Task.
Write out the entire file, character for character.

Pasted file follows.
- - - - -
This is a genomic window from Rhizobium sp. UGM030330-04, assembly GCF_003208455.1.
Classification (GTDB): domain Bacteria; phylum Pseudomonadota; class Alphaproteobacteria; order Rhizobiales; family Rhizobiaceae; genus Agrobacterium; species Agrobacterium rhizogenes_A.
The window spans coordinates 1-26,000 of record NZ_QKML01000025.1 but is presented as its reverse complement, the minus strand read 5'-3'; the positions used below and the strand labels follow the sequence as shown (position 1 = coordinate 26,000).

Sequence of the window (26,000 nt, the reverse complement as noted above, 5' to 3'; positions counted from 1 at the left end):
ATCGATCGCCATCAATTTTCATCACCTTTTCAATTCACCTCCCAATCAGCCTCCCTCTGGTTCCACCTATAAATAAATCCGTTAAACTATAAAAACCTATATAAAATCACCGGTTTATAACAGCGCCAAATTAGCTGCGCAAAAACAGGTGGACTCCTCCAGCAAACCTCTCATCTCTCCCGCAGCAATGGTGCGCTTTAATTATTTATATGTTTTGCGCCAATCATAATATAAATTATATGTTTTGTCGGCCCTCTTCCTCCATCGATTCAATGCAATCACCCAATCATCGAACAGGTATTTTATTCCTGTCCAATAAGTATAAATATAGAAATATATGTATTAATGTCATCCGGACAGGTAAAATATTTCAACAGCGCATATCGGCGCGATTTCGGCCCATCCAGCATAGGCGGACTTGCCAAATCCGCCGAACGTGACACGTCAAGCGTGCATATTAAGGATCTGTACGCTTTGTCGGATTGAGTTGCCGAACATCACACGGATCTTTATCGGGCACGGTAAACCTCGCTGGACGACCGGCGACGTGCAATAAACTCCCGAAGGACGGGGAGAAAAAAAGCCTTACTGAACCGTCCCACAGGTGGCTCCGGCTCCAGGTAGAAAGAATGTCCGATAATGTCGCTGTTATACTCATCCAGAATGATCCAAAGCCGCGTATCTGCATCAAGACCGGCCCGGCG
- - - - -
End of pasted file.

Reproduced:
This is a genomic window from Rhizobium sp. UGM030330-04, assembly GCF_003208455.1.
Classification (GTDB): domain Bacteria; phylum Pseudomonadota; class Alphaproteobacteria; order Rhizobiales; family Rhizobiaceae; genus Agrobacterium; species Agrobacterium rhizogenes_A.
The window spans coordinates 1-26,000 of record NZ_QKML01000025.1 but is presented as its reverse complement, the minus strand read 5'-3'; the positions used below and the strand labels follow the sequence as shown (position 1 = coordinate 26,000).

Sequence of the window (26,000 nt, the reverse complement as noted above, 5' to 3'; positions counted from 1 at the left end):
ATCGATCGCCATCAATTTTCATCACCTTTTCAATTCACCTCCCAATCAGCCTCCCTCTGGTTCCACCTATAAATAAATCCGTTAAACTATAAAAACCTATATAAAATCACCGGTTTATAACAGCGCCAAATTAGCTGCGCAAAAACAGGTGGACTCCTCCAGCAAACCTCTCATCTCTCCCGCAGCAATGGTGCGCTTTAATTATTTATATGTTTTGCGCCAATCATAATATAAATTATATGTTTTGTCGGCCCTCTTCCTCCATCGATTCAATGCAATCACCCAATCATCGAACAGGTATTTTATTCCTGTCCAATAAGTATAAATATAGAAATATATGTATTAATGTCATCCGGACAGGTAAAATATTTCAACAGCGCATATCGGCGCGATTTCGGCCCATCCAGCATAGGCGGACTTGCCAAATCCGCCGAACGTGACACGTCAAGCGTGCATATTAAGGATCTGTACGCTTTGTCGGATTGAGTTGCCGAACATCACACGGATCTTTATCGGGCACGGTAAACCTCGCTGGACGACCGGCGACGTGCAATAAACTCCCGAAGGACGGGGAGAAAAAAAGCCTTACTGAACCGTCCCACAGGTGGCTCCGGCTCCAGGTAGAAAGAATGTCCGATAATGTCGCTGTTATACTCATCCAGAATGATCCAAAGCCGCGTATCTGCATCAAGACCGGCCCGGCG